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Posted on Feb 17, 2014 in Tools | 4 comments

My “Where Are All the Electric Guitarists?” Solution

One truth that blue collar worship leaders live with is: sometimes you have the instrumentalists you want and sometimes you don’t! At the church I’ve been blessed to serve at the last 6.5 years, we’ve continually had more than our fair share of talent. But even so, we’ve faced seasons where a certain instrument was hard to come by. One such season of drought has been pretty permanent and that’s guitar. Thankfully, I play guitar but I’ve always been an acoustic rhythm guy and some songs just beg for electric!

Maybe you or someone you know is in a similar situation? I don’t know if my solution will be your solution but–if nothing else–you’ll find out there is hope beyond just waiting and waiting for a decent electric player to show up.


I found that hope several years ago in the form of a hybrid guitar. The idea of such a guitar appealed to me with the idea that I could switch back and forth from acoustic to electric seamlessly in the midst of a worship set. I didn’t want to be that guy that has to switch guitars back and forth between songs. I felt that would serve to draw attention to me rather than Him. So hybrid it was and the then-new-ish Taylor T5 seemed to be the ticket.


It was a bit of a splurge for me but I had paid my dues to frugality (as if that’s possible!). I was still playing the same guitar I’d had through high school and had promised myself a serious upgrade if music became a significant part of my income. I found a used one through Guitar Center and they cut me a solid deal on shipping, etc. I was so excited when it arrived but soon found myself truly disappointed!

Mind you, I was (and mostly still am) completely ignorant of all things electric guitar. My goal had been to continue running direct through the house like I’d always done with my acoustics. But I quickly found sending an electric pick-up straight through the house doesn’t do much for you in terms of electric-wow!

I needed an amp but I didn’t want an amp. Nor did I want the pedal jungle that so many guitarists drool over. Just not my thing. I landed on a little compromise called the Vox ToneLab LE.


It actually has a small tube in it that helps give off that warm, electric feel similar to what an actual tube amp can provide. And it has about a gazillion amp & effect combinations to create a vast array of sounds. That meant a bit of a learning curve but it didn’t take too long to sort through their pre-sets and find a few I could live with or tweak to my purposes.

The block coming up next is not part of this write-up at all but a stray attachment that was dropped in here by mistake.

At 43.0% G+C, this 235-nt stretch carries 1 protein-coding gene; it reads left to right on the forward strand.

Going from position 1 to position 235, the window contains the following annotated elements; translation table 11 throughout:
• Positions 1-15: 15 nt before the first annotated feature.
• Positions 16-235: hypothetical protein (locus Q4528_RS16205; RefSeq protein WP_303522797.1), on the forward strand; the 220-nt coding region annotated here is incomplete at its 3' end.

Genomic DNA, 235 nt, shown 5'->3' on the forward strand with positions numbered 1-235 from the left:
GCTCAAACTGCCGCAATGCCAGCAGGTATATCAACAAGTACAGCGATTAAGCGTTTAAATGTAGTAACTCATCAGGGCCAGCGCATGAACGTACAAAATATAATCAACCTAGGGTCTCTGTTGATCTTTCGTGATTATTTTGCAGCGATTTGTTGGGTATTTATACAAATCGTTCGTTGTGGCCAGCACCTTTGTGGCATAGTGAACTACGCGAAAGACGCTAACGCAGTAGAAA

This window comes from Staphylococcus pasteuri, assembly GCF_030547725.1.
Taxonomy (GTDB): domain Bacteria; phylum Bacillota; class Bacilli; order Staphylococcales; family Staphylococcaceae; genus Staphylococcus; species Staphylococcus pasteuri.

All in all, the T5/ToneLab combo has been what I need for this season of ministry. Maybe someday soon I’ll be able to trade them both in for the acoustic guitar of my dreams! But in the meantime, I’ve been able to add some energy and character to some songs that would have lacked both. And it’s been fun along the way.

Got questions about either the T5 or ToneLab? Or can you share what works for you?

Also, check out what I think is the best acoustic guitar for the money. 

Disclosure: I have not received any compensation for writing this post. I have no material connection to the brands, products, or services that I have mentioned. I am disclosing this in accordance with the Federal Trade Commission’s 16 CFR, Part 255: “Guides Concerning the Use of Endorsements and Testimonials in Advertising.”


  1. I was blessed to pick up a Fender Acoustisonic Strat for about $500 . They are a well made Mexican semi acoustic hybrid that feels like an electric but sounds enough like an acoustic to get by when used with a full band and plugged into an amp made for an acoustic guitar . Do not confuse them with the inexpensive fat bodied acoustic / electric that Fender put out a few years back with a similar name . ( not a good guitar ) .
    I also have a Fender Acoustisonic Tele which has the piezo for acoustic sounds and a lipstick neck pickup for electric . It is also Mexican , well made , and stereo , allowing me to start acoustically for the verse and switch , on board , to electric for the chorus . Pretty nifty , no ? God is so good !

    • Nice, I hadn’t heard from anyone who had tried those before! And you’re right about “enough to get by when used with a full band”. You do lose a little something on both ends with a hybrid…not quite as good an electric as a dedicated electric can be, not quite as good an acoustic as a normal acoustic would be. But there is definitely something to be said about the ability to switch so effortlessly back and forth, huh?!

  2. I haven’t heard one live but another option maybe the Line 6 Tyler Variax – comes in strat, les paul and super strat body types – can change tunings on the fly and in addition to the Acoustics, and Electrics modeled you also get a Resonator Guitar, a banjo and a Sitar. Some haven’t been convinced about the modelled acoustic sound though..

    • Very interesting, wasn’t familiar with this before. Thanks for sharing!

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